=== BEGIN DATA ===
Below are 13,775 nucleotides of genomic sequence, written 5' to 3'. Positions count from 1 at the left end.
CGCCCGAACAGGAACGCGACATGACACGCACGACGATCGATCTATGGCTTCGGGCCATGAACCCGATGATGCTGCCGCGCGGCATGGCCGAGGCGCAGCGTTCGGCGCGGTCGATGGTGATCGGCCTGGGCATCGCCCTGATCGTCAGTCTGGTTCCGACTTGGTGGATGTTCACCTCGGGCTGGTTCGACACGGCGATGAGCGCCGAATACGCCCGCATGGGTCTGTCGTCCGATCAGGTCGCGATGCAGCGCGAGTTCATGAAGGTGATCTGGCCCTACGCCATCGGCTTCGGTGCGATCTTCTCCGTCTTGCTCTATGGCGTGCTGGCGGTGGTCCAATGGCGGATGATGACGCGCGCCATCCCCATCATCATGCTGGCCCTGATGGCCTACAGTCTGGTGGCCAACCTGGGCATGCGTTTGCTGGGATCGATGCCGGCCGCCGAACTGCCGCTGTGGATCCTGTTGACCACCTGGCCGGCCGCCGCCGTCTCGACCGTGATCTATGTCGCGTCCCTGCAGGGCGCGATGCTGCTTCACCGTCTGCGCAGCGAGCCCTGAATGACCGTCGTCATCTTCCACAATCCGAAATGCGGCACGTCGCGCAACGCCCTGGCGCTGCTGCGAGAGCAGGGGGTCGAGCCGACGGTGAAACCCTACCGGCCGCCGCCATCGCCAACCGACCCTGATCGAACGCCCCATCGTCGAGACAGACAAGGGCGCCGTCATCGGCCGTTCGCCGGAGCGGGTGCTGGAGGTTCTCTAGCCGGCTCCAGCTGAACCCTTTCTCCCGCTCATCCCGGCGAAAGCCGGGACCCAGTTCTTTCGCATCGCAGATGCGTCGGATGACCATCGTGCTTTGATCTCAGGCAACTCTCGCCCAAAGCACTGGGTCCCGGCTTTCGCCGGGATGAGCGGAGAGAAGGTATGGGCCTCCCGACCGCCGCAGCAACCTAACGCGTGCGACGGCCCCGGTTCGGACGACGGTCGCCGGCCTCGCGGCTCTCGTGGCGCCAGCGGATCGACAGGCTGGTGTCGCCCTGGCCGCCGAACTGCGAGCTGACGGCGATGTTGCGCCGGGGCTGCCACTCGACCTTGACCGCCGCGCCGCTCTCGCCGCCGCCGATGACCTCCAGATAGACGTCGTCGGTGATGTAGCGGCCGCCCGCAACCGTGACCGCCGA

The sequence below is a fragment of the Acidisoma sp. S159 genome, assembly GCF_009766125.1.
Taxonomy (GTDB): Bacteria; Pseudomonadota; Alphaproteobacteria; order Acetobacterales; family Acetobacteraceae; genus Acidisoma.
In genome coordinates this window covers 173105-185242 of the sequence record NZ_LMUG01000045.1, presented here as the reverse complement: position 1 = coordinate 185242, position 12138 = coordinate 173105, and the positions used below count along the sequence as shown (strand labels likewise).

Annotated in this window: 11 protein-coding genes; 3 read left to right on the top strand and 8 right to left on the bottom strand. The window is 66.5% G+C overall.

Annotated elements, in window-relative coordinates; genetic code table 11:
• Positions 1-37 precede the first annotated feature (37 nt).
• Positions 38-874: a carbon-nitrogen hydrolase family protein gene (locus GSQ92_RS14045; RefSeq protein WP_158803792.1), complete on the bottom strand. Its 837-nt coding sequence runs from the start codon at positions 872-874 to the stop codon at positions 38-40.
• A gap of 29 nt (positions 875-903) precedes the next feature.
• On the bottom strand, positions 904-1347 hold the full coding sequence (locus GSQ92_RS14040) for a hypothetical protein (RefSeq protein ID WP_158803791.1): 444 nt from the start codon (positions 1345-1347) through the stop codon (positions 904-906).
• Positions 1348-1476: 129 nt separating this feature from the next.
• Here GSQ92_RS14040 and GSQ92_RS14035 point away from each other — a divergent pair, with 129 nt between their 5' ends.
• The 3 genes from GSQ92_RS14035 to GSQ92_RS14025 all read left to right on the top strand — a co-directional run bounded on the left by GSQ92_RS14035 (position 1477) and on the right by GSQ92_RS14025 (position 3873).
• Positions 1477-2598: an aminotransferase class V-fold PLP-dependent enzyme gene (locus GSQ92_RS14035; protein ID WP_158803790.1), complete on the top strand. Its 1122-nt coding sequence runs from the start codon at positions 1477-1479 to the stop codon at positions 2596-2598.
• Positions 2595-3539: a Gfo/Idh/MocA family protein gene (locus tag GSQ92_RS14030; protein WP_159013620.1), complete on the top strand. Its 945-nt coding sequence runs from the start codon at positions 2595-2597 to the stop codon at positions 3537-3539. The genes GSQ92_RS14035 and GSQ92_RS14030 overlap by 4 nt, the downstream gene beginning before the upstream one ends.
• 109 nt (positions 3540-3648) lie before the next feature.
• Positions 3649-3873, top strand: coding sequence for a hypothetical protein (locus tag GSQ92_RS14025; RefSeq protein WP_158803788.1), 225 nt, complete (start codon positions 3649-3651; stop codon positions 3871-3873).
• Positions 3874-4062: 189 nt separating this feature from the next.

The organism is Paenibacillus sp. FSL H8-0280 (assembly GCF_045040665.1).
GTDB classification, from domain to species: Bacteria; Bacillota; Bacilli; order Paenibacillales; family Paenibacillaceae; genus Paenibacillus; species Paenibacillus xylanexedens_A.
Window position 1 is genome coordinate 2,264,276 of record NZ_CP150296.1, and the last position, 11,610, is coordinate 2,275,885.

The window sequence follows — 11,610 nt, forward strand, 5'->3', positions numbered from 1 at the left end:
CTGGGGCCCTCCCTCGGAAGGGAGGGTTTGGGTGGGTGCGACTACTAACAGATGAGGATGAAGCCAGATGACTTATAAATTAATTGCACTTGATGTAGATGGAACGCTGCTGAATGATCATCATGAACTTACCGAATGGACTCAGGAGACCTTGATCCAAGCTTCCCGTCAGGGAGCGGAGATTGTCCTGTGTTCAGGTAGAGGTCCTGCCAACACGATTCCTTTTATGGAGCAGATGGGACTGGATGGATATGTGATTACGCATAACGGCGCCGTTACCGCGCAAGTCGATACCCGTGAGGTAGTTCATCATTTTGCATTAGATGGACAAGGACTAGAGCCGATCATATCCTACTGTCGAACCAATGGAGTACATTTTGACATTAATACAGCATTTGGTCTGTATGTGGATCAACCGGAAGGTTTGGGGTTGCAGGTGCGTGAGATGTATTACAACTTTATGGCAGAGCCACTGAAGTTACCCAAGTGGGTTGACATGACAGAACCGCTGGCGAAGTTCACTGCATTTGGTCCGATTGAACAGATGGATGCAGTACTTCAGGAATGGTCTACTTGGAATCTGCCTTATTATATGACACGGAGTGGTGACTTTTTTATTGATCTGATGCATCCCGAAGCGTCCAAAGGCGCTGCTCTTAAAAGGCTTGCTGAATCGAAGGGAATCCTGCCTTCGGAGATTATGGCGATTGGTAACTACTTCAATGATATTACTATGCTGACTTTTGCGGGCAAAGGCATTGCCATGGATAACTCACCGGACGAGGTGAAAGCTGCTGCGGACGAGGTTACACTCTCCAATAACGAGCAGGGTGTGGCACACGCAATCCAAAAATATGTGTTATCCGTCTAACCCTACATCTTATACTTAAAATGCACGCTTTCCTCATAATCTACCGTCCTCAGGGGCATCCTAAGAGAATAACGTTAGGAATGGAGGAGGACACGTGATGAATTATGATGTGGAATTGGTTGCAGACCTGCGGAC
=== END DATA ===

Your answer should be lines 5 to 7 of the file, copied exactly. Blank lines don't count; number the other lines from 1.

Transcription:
In genome coordinates this window covers 173105-185242 of the sequence record NZ_LMUG01000045.1, presented here as the reverse complement: position 1 = coordinate 185242, position 12138 = coordinate 173105, and the positions used below count along the sequence as shown (strand labels likewise).

Annotated in this window: 11 protein-coding genes; 3 read left to right on the top strand and 8 right to left on the bottom strand. The window is 66.5% G+C overall.

Annotated elements, in window-relative coordinates; genetic code table 11: